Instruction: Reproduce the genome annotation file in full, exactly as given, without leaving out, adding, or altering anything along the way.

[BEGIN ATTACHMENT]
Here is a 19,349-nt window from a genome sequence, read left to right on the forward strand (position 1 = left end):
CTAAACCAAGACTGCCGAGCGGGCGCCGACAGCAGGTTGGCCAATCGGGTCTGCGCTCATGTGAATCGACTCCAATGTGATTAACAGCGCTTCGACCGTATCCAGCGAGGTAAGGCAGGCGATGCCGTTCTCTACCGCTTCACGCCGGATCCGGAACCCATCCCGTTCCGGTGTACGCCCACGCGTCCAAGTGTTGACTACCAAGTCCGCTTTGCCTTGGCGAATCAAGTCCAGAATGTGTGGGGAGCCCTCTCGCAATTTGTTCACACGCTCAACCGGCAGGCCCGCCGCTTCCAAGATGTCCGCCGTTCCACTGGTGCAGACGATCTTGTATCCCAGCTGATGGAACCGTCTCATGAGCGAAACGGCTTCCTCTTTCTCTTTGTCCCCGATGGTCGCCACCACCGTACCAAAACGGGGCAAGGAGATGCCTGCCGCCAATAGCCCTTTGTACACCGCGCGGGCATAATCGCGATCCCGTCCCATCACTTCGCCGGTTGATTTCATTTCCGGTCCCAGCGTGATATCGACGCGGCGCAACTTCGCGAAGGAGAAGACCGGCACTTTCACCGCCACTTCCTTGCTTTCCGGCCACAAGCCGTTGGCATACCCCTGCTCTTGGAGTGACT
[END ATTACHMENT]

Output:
Here is a 19,349-nt window from a genome sequence, read left to right on the forward strand (position 1 = left end):
CTAAACCAAGACTGCCGAGCGGGCGCCGACAGCAGGTTGGCCAATCGGGTCTGCGCTCATGTGAATCGACTCCAATGTGATTAACAGCGCTTCGACCGTATCCAGCGAGGTAAGGCAGGCGATGCCGTTCTCTACCGCTTCACGCCGGATCCGGAACCCATCCCGTTCCGGTGTACGCCCACGCGTCCAAGTGTTGACTACCAAGTCCGCTTTGCCTTGGCGAATCAAGTCCAGAATGTGTGGGGAGCCCTCTCGCAATTTGTTCACACGCTCAACCGGCAGGCCCGCCGCTTCCAAGATGTCCGCCGTTCCACTGGTGCAGACGATCTTGTATCCCAGCTGATGGAACCGTCTCATGAGCGAAACGGCTTCCTCTTTCTCTTTGTCCCCGATGGTCGCCACCACCGTACCAAAACGGGGCAAGGAGATGCCTGCCGCCAATAGCCCTTTGTACACCGCGCGGGCATAATCGCGATCCCGTCCCATCACTTCGCCGGTTGATTTCATTTCCGGTCCCAGCGTGATATCGACGCGGCGCAACTTCGCGAAGGAGAAGACCGGCACTTTCACCGCCACTTCCTTGCTTTCCGGCCACAAGCCGTTGGCATACCCCTGCTCTTGGAGTGACT